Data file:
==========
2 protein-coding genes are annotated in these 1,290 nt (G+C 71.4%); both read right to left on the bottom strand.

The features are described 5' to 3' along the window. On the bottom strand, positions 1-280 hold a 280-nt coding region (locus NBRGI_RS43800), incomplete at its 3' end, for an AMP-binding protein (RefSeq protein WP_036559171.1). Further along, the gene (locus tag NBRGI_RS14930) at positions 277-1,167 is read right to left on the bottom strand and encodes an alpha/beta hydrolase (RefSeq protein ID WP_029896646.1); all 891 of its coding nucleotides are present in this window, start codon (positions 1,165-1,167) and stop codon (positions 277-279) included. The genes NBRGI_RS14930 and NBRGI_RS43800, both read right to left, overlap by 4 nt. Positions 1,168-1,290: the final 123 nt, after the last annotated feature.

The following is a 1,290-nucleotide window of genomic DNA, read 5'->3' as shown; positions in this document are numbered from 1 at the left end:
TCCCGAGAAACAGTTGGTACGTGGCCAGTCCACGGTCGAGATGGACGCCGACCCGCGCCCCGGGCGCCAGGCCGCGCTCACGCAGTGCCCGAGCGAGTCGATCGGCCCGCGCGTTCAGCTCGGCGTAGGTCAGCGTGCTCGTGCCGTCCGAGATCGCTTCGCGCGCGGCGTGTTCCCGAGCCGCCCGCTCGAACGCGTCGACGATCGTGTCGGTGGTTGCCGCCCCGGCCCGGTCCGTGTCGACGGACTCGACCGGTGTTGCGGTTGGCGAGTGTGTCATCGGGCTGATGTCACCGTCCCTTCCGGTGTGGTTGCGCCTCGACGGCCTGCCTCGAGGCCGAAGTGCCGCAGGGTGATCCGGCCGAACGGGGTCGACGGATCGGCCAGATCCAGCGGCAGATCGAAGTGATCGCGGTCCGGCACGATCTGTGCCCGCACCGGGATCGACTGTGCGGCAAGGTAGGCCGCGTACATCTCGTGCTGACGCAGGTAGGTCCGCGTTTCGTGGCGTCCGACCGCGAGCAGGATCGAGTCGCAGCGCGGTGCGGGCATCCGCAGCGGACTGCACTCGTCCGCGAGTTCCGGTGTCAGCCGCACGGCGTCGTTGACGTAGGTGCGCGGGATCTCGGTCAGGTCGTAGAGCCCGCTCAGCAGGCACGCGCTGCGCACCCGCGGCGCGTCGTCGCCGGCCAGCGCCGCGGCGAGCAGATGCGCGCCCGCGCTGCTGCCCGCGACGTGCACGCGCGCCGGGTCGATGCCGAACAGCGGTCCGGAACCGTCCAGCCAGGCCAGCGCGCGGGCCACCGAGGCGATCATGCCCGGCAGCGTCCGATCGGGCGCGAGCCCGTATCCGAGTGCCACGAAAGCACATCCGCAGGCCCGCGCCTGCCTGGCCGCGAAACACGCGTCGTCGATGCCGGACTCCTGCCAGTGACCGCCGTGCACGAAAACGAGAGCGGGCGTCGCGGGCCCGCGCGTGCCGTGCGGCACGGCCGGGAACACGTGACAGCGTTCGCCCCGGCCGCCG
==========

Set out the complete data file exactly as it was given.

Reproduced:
2 protein-coding genes are annotated in these 1,290 nt (G+C 71.4%); both read right to left on the bottom strand.

The features are described 5' to 3' along the window. On the bottom strand, positions 1-280 hold a 280-nt coding region (locus NBRGI_RS43800), incomplete at its 3' end, for an AMP-binding protein (RefSeq protein WP_036559171.1). Further along, the gene (locus tag NBRGI_RS14930) at positions 277-1,167 is read right to left on the bottom strand and encodes an alpha/beta hydrolase (RefSeq protein ID WP_029896646.1); all 891 of its coding nucleotides are present in this window, start codon (positions 1,165-1,167) and stop codon (positions 277-279) included. The genes NBRGI_RS14930 and NBRGI_RS43800, both read right to left, overlap by 4 nt. Positions 1,168-1,290: the final 123 nt, after the last annotated feature.

The following is a 1,290-nucleotide window of genomic DNA, read 5'->3' as shown; positions in this document are numbered from 1 at the left end:
TCCCGAGAAACAGTTGGTACGTGGCCAGTCCACGGTCGAGATGGACGCCGACCCGCGCCCCGGGCGCCAGGCCGCGCTCACGCAGTGCCCGAGCGAGTCGATCGGCCCGCGCGTTCAGCTCGGCGTAGGTCAGCGTGCTCGTGCCGTCCGAGATCGCTTCGCGCGCGGCGTGTTCCCGAGCCGCCCGCTCGAACGCGTCGACGATCGTGTCGGTGGTTGCCGCCCCGGCCCGGTCCGTGTCGACGGACTCGACCGGTGTTGCGGTTGGCGAGTGTGTCATCGGGCTGATGTCACCGTCCCTTCCGGTGTGGTTGCGCCTCGACGGCCTGCCTCGAGGCCGAAGTGCCGCAGGGTGATCCGGCCGAACGGGGTCGACGGATCGGCCAGATCCAGCGGCAGATCGAAGTGATCGCGGTCCGGCACGATCTGTGCCCGCACCGGGATCGACTGTGCGGCAAGGTAGGCCGCGTACATCTCGTGCTGACGCAGGTAGGTCCGCGTTTCGTGGCGTCCGACCGCGAGCAGGATCGAGTCGCAGCGCGGTGCGGGCATCCGCAGCGGACTGCACTCGTCCGCGAGTTCCGGTGTCAGCCGCACGGCGTCGTTGACGTAGGTGCGCGGGATCTCGGTCAGGTCGTAGAGCCCGCTCAGCAGGCACGCGCTGCGCACCCGCGGCGCGTCGTCGCCGGCCAGCGCCGCGGCGAGCAGATGCGCGCCCGCGCTGCTGCCCGCGACGTGCACGCGCGCCGGGTCGATGCCGAACAGCGGTCCGGAACCGTCCAGCCAGGCCAGCGCGCGGGCCACCGAGGCGATCATGCCCGGCAGCGTCCGATCGGGCGCGAGCCCGTATCCGAGTGCCACGAAAGCACATCCGCAGGCCCGCGCCTGCCTGGCCGCGAAACACGCGTCGTCGATGCCGGACTCCTGCCAGTGACCGCCGTGCACGAAAACGAGAGCGGGCGTCGCGGGCCCGCGCGTGCCGTGCGGCACGGCCGGGAACACGTGACAGCGTTCGCCCCGGCCGCCG